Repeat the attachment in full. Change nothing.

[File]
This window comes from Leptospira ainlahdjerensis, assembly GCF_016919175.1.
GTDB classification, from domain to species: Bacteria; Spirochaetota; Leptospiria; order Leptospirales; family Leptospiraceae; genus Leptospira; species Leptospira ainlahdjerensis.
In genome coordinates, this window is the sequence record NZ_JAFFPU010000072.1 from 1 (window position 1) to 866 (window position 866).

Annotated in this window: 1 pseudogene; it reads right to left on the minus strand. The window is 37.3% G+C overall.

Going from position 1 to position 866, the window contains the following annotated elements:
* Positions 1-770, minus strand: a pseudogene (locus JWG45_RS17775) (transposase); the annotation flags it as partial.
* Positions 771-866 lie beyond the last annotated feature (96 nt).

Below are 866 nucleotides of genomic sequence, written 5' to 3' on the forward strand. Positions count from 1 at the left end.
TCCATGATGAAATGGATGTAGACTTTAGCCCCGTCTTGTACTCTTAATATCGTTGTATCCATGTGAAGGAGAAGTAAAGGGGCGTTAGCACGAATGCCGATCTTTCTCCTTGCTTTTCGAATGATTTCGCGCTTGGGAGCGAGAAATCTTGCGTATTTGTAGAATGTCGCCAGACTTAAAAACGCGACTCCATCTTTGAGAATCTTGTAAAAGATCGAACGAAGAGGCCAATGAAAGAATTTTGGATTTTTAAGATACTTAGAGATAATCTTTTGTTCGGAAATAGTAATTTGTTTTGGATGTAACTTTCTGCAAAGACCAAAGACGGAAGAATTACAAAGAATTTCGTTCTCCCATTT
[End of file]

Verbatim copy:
This window comes from Leptospira ainlahdjerensis, assembly GCF_016919175.1.
GTDB classification, from domain to species: Bacteria; Spirochaetota; Leptospiria; order Leptospirales; family Leptospiraceae; genus Leptospira; species Leptospira ainlahdjerensis.
In genome coordinates, this window is the sequence record NZ_JAFFPU010000072.1 from 1 (window position 1) to 866 (window position 866).

Annotated in this window: 1 pseudogene; it reads right to left on the minus strand. The window is 37.3% G+C overall.

Going from position 1 to position 866, the window contains the following annotated elements:
* Positions 1-770, minus strand: a pseudogene (locus JWG45_RS17775) (transposase); the annotation flags it as partial.
* Positions 771-866 lie beyond the last annotated feature (96 nt).

Below are 866 nucleotides of genomic sequence, written 5' to 3' on the forward strand. Positions count from 1 at the left end.
TCCATGATGAAATGGATGTAGACTTTAGCCCCGTCTTGTACTCTTAATATCGTTGTATCCATGTGAAGGAGAAGTAAAGGGGCGTTAGCACGAATGCCGATCTTTCTCCTTGCTTTTCGAATGATTTCGCGCTTGGGAGCGAGAAATCTTGCGTATTTGTAGAATGTCGCCAGACTTAAAAACGCGACTCCATCTTTGAGAATCTTGTAAAAGATCGAACGAAGAGGCCAATGAAAGAATTTTGGATTTTTAAGATACTTAGAGATAATCTTTTGTTCGGAAATAGTAATTTGTTTTGGATGTAACTTTCTGCAAAGACCAAAGACGGAAGAATTACAAAGAATTTCGTTCTCCCATTT